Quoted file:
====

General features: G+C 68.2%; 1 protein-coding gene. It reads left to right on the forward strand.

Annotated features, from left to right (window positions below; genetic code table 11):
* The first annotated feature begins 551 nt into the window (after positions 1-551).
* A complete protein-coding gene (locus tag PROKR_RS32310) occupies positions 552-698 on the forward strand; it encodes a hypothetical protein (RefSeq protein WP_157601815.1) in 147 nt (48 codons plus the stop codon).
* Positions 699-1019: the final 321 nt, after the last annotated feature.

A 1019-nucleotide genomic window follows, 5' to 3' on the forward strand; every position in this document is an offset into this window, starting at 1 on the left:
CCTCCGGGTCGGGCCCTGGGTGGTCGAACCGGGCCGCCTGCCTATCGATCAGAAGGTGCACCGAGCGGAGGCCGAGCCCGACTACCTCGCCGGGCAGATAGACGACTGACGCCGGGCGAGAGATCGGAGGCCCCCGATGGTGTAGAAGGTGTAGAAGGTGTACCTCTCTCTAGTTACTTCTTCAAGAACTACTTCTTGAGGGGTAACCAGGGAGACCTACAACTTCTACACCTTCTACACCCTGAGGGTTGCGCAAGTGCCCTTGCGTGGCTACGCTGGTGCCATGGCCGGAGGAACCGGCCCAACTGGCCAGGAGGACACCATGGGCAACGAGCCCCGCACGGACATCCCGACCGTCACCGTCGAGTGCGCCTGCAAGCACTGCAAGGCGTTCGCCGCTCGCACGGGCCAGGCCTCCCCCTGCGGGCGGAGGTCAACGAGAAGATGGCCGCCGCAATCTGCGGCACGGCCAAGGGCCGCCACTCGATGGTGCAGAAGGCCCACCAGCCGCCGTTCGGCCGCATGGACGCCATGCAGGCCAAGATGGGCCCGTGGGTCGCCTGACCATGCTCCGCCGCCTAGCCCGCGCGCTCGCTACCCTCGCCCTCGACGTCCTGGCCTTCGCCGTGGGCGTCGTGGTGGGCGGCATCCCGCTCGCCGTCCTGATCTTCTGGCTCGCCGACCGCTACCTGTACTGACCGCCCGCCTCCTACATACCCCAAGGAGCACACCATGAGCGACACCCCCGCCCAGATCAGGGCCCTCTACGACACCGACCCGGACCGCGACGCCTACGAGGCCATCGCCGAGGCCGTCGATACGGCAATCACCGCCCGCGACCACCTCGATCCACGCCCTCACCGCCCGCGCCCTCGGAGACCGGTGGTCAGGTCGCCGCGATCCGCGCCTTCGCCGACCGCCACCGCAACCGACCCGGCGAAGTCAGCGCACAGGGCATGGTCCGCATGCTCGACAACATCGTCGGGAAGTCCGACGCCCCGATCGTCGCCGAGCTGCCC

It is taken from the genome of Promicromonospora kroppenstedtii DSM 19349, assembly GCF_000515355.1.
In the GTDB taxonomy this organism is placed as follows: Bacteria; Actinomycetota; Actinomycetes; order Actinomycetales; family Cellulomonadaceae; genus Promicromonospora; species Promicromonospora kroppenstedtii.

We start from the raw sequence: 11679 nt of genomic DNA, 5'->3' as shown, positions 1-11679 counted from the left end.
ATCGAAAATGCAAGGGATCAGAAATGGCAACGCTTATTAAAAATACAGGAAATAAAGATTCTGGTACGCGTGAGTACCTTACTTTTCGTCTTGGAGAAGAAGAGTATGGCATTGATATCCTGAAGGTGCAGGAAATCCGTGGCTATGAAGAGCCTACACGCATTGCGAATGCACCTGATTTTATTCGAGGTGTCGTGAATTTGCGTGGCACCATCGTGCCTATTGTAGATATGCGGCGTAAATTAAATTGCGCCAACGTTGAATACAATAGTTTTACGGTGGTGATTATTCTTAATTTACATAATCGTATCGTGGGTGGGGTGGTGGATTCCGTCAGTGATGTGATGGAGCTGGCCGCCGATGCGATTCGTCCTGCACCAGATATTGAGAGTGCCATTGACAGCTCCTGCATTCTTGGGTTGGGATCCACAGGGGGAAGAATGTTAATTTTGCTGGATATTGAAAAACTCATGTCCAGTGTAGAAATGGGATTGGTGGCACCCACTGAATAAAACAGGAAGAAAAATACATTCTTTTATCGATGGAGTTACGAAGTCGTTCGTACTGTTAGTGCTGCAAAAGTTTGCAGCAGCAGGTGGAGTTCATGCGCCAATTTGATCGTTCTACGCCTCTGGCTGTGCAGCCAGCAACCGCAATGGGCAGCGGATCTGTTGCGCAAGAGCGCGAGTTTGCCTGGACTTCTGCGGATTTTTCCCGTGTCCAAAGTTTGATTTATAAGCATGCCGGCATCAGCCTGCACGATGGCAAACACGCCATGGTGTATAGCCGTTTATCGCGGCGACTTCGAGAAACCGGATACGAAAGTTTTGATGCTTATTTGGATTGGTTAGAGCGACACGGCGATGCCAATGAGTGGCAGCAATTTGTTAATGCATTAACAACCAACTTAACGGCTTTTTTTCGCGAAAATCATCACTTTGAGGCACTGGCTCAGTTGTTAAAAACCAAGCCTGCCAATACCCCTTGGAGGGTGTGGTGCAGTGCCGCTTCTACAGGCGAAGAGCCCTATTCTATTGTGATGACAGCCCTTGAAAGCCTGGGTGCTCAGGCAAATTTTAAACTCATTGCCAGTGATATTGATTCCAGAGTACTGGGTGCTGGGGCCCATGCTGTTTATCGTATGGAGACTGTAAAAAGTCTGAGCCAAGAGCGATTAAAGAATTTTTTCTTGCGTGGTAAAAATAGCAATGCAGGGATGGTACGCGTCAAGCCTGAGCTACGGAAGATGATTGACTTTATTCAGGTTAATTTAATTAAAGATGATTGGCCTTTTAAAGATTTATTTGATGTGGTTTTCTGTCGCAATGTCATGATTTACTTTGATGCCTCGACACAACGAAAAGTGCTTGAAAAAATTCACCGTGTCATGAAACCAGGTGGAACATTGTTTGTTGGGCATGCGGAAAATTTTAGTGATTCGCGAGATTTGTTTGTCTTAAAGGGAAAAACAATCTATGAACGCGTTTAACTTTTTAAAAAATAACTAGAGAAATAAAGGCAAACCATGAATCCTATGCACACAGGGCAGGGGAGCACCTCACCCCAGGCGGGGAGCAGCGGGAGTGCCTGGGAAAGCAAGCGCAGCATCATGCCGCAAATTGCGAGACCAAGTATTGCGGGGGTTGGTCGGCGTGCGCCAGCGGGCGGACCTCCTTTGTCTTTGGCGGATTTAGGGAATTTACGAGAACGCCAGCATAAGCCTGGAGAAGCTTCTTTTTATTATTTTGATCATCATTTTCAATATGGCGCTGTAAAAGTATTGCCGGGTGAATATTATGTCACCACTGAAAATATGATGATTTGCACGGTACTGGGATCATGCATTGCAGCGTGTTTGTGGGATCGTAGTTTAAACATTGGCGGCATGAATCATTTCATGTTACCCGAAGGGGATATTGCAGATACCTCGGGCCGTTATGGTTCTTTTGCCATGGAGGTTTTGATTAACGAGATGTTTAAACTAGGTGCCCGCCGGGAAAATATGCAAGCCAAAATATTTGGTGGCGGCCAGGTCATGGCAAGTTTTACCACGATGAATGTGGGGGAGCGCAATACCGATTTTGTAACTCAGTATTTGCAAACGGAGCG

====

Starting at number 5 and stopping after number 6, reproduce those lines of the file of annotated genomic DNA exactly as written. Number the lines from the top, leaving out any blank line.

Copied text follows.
* Positions 699-1019: the final 321 nt, after the last annotated feature.

A 1019-nucleotide genomic window follows, 5' to 3' on the forward strand; every position in this document is an offset into this window, starting at 1 on the left: